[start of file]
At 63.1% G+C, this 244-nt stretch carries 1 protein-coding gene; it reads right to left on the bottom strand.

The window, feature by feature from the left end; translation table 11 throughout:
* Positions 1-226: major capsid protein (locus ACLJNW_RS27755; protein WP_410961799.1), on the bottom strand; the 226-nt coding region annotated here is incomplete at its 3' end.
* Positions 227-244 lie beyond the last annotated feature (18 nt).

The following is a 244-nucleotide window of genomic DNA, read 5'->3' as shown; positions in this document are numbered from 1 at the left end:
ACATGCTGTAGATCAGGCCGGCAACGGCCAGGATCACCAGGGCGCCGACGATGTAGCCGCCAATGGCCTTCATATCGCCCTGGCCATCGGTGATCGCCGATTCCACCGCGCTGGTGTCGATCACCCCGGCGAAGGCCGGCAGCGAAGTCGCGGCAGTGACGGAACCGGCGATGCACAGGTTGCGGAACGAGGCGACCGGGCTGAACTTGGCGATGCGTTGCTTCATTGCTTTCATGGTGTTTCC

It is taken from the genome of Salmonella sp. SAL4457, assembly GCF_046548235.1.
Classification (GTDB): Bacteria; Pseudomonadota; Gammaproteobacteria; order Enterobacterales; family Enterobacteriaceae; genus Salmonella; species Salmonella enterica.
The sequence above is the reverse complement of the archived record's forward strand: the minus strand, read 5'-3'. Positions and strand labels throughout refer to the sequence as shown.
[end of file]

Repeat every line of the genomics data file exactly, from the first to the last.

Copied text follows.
At 63.1% G+C, this 244-nt stretch carries 1 protein-coding gene; it reads right to left on the bottom strand.

The window, feature by feature from the left end; translation table 11 throughout:
* Positions 1-226: major capsid protein (locus ACLJNW_RS27755; protein WP_410961799.1), on the bottom strand; the 226-nt coding region annotated here is incomplete at its 3' end.
* Positions 227-244 lie beyond the last annotated feature (18 nt).

The following is a 244-nucleotide window of genomic DNA, read 5'->3' as shown; positions in this document are numbered from 1 at the left end:
ACATGCTGTAGATCAGGCCGGCAACGGCCAGGATCACCAGGGCGCCGACGATGTAGCCGCCAATGGCCTTCATATCGCCCTGGCCATCGGTGATCGCCGATTCCACCGCGCTGGTGTCGATCACCCCGGCGAAGGCCGGCAGCGAAGTCGCGGCAGTGACGGAACCGGCGATGCACAGGTTGCGGAACGAGGCGACCGGGCTGAACTTGGCGATGCGTTGCTTCATTGCTTTCATGGTGTTTCC

It is taken from the genome of Salmonella sp. SAL4457, assembly GCF_046548235.1.
Classification (GTDB): Bacteria; Pseudomonadota; Gammaproteobacteria; order Enterobacterales; family Enterobacteriaceae; genus Salmonella; species Salmonella enterica.
The sequence above is the reverse complement of the archived record's forward strand: the minus strand, read 5'-3'. Positions and strand labels throughout refer to the sequence as shown.